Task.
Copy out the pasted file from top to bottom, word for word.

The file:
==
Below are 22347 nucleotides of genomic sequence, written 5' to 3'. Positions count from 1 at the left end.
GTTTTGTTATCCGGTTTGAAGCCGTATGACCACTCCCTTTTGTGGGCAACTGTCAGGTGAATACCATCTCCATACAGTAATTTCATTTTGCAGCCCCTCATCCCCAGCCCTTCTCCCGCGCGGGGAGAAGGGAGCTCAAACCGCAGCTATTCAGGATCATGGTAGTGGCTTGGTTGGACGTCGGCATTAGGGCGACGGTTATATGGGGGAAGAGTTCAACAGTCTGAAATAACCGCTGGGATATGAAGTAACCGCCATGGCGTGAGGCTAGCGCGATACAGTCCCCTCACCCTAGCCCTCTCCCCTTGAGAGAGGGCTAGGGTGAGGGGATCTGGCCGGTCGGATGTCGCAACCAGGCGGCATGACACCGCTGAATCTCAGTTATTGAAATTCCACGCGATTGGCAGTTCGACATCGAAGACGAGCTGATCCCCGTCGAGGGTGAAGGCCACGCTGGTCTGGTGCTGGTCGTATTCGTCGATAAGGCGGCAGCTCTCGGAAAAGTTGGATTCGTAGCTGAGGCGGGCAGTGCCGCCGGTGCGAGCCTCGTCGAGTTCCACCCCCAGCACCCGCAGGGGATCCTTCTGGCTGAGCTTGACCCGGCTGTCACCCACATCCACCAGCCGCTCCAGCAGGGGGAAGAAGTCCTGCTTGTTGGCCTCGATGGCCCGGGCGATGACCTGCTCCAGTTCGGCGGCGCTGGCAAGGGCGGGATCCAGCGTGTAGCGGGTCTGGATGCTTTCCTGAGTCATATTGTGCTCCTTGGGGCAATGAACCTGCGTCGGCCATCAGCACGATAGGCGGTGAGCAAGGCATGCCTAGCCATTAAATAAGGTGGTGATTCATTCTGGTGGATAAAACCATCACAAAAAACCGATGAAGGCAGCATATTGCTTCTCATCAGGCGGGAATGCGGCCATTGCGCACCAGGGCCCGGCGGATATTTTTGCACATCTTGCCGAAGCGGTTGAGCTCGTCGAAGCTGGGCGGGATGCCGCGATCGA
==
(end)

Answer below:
Below are 22347 nucleotides of genomic sequence, written 5' to 3'. Positions count from 1 at the left end.
GTTTTGTTATCCGGTTTGAAGCCGTATGACCACTCCCTTTTGTGGGCAACTGTCAGGTGAATACCATCTCCATACAGTAATTTCATTTTGCAGCCCCTCATCCCCAGCCCTTCTCCCGCGCGGGGAGAAGGGAGCTCAAACCGCAGCTATTCAGGATCATGGTAGTGGCTTGGTTGGACGTCGGCATTAGGGCGACGGTTATATGGGGGAAGAGTTCAACAGTCTGAAATAACCGCTGGGATATGAAGTAACCGCCATGGCGTGAGGCTAGCGCGATACAGTCCCCTCACCCTAGCCCTCTCCCCTTGAGAGAGGGCTAGGGTGAGGGGATCTGGCCGGTCGGATGTCGCAACCAGGCGGCATGACACCGCTGAATCTCAGTTATTGAAATTCCACGCGATTGGCAGTTCGACATCGAAGACGAGCTGATCCCCGTCGAGGGTGAAGGCCACGCTGGTCTGGTGCTGGTCGTATTCGTCGATAAGGCGGCAGCTCTCGGAAAAGTTGGATTCGTAGCTGAGGCGGGCAGTGCCGCCGGTGCGAGCCTCGTCGAGTTCCACCCCCAGCACCCGCAGGGGATCCTTCTGGCTGAGCTTGACCCGGCTGTCACCCACATCCACCAGCCGCTCCAGCAGGGGGAAGAAGTCCTGCTTGTTGGCCTCGATGGCCCGGGCGATGACCTGCTCCAGTTCGGCGGCGCTGGCAAGGGCGGGATCCAGCGTGTAGCGGGTCTGGATGCTTTCCTGAGTCATATTGTGCTCCTTGGGGCAATGAACCTGCGTCGGCCATCAGCACGATAGGCGGTGAGCAAGGCATGCCTAGCCATTAAATAAGGTGGTGATTCATTCTGGTGGATAAAACCATCACAAAAAACCGATGAAGGCAGCATATTGCTTCTCATCAGGCGGGAATGCGGCCATTGCGCACCAGGGCCCGGCGGATATTTTTGCACATCTTGCCGAAGCGGTTGAGCTCGTCGAAGCTGGGCGGGATGCCGCGATCGA